Roles in the Life Cycle of Intellectual Assets
Intellectual Assets pass through a life cycle that is difficult to understand. At least two factors conspire to limit our understanding. Firstly, it is difficult to know exactly what this cycle is until intellectual or information assets are explicitly identified and defined. Secondly, the environment in which we use intellectual or information assets – which I call the Knowledge Scape – is very different from the more tangible assets of a traditional market place. There is still a lot to learn … or maybe unlearn!
I have constructed a life cycle of intellectual assets based upon my experience of developing, enhancing and using intellectual and information assets in the business world. I use this life cycle to gain a fuller understanding of how intellectual assets actually work in the Knowledge Scape.
Each of the phases is given a name that summarises the role of the individual or group who owns the intellectual asset.
These roles or phases in the life-cycle are:
- thought leader
- domain expert
- established guru
- the facilitator
Characteristics of Phase A – The Thought Leader
In this first phase there are many new theories and ideas. New techniques are constantly being developed, and some organisations are actively looking for materials and frameworks that will create or respond to a paradigm shift. Knowledge of the new ideas and concepts is often limited to relatively few individuals. These people are often involved in research, and come from very varied experience and background.
At this stage the assets are “intellectual” in the sense that they are often cerebral or “in people’s heads” and are often not written down. The concepts are not easily explained as the idea is still evolving. The techniques are not fully tested in practice, and may be used quite informally. Organisations that get involved at this stage are usually leading edge partners who are prepared to take risks. However, being a thought leader also means facing resistance and opposition, and dealing with the political struggles associated with changing the established order.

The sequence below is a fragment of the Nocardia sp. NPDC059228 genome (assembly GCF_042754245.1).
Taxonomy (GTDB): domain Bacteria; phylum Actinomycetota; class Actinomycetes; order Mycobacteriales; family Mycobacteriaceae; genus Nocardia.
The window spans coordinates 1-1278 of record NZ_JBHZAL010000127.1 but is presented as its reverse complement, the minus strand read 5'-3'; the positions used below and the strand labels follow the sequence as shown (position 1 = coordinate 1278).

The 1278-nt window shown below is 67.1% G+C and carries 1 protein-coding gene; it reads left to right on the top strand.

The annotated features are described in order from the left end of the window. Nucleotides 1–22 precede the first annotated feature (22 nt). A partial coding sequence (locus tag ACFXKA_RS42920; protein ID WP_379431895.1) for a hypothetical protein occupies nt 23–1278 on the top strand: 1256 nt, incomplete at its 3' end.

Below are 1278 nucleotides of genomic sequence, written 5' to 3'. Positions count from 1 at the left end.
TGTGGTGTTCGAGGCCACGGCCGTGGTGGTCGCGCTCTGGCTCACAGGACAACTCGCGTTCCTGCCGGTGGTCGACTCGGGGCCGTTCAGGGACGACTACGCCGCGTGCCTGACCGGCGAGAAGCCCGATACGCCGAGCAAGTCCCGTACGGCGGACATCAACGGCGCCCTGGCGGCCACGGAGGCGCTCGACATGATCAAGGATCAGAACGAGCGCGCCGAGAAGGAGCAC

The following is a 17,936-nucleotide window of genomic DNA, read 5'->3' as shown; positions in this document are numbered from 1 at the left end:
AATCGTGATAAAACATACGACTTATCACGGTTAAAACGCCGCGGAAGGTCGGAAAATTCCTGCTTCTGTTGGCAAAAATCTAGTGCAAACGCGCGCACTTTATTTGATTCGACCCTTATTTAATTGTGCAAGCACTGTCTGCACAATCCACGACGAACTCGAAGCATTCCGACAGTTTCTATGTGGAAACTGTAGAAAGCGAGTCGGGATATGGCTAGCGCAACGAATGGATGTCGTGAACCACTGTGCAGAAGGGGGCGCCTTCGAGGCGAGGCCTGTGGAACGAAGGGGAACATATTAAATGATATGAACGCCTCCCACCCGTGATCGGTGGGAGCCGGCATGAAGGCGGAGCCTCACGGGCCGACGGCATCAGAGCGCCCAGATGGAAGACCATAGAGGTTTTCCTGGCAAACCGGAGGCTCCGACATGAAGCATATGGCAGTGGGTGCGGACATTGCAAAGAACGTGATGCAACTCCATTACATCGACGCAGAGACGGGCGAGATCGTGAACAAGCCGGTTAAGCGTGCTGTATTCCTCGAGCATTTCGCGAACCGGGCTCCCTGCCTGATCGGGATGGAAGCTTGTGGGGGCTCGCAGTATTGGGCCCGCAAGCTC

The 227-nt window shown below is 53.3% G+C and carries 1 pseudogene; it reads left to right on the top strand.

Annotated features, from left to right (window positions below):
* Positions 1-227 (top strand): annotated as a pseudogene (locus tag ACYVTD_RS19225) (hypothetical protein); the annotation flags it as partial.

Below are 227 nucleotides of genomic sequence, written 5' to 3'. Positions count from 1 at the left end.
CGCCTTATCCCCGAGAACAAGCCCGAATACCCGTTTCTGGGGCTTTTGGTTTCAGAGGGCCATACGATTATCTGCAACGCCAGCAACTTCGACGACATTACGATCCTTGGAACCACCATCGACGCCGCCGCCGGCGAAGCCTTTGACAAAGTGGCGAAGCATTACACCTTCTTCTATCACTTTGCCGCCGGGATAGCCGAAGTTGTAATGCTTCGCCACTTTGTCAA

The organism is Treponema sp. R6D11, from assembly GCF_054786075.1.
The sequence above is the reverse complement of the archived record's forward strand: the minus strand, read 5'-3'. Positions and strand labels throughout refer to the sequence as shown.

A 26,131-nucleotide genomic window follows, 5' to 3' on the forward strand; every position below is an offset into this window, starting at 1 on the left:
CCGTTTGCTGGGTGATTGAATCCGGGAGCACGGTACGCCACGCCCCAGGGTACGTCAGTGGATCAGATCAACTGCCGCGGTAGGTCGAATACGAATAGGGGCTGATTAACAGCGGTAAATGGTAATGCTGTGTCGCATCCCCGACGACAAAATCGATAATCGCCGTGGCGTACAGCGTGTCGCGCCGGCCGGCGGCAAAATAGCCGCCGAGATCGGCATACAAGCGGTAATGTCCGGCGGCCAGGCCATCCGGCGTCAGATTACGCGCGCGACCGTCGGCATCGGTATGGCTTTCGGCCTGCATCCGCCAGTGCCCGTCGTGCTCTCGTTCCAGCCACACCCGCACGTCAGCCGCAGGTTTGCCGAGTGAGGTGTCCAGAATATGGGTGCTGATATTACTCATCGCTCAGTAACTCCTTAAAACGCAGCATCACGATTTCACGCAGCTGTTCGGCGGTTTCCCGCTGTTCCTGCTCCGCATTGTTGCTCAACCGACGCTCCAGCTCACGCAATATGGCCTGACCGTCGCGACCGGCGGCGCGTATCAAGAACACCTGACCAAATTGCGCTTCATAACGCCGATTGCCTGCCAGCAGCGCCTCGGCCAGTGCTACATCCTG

Characteristics of Phase B – The Domain Expert
It is during this phase that the concepts are confirmed through research and experiences. Gradually the evolving paradigm becomes better understood. There is a gradual shift from personal knowledge to the creation of corporate assets. Ideas are published in articles and journals (although these may often be several years out-of- date when published due to the review processes).
There may be some skill transfer programs in place to take the ideas from the limited number of individuals in the first phase and make them more widely available. Assets are objectified (transformed from tacit into explicit forms) into a domain model and recorded in documents or models for easier distribution.
There is a more solid foundation or rationale for the material. Support comes increasingly from experiential stories rather than pure theory. The “new” concept is accepted as the “next step” or next generation. This process is not a seamless transformation, but viewed retrospectively over a longer time frame it may seem to be a “natural” evolution.
Characteristics of Phase C – The Established Guru
In this phase some of the leading organisations from Phase B become established as the leaders and gurus of the new approach. They are the ones directing the paradigm shift. Knowledge becomes a part of the belief system as the new ideas become more accepted or contested.
The new concepts become an expected area of expertise within the enterprise. All employees are expected to understand and use the assets. Intellectual assets become the foundation of other products and services. Conversely they can also be used to create difference – differences in access to and use of new forms of knowledge and experience.
Early adopters often become innovative and original market leaders. The basic ideas become recognised as a standard or brand. Some of the ideas are necessary for entry into the playing field. The intellectual assets become the mark by which competitors are compared, another area in which they create difference.
Characteristics of Phase D – The Facilitator
It is in this phase that the intellectual asset slips into the popular domain. The principles become popularised in best-selling management guides and benchmarked practice. Much of the knowledge shifts into the public domain and away from being a corporate asset. The ideas are regularly quoted in third party papers and journals, and it is easy to get access to the material.
The original assets have little residual value, and are often used by third parties with little or no compensation to the original owners. The ideas become accepted as the dominant paradigm. Gradually the limitations of the “new” paradigm become apparent, and a new cycle begins.
Note that the life cycle does not have to drift into Phase D. If there is a feedback and learning process then the intellectual assets can continue to have significant value for their owners.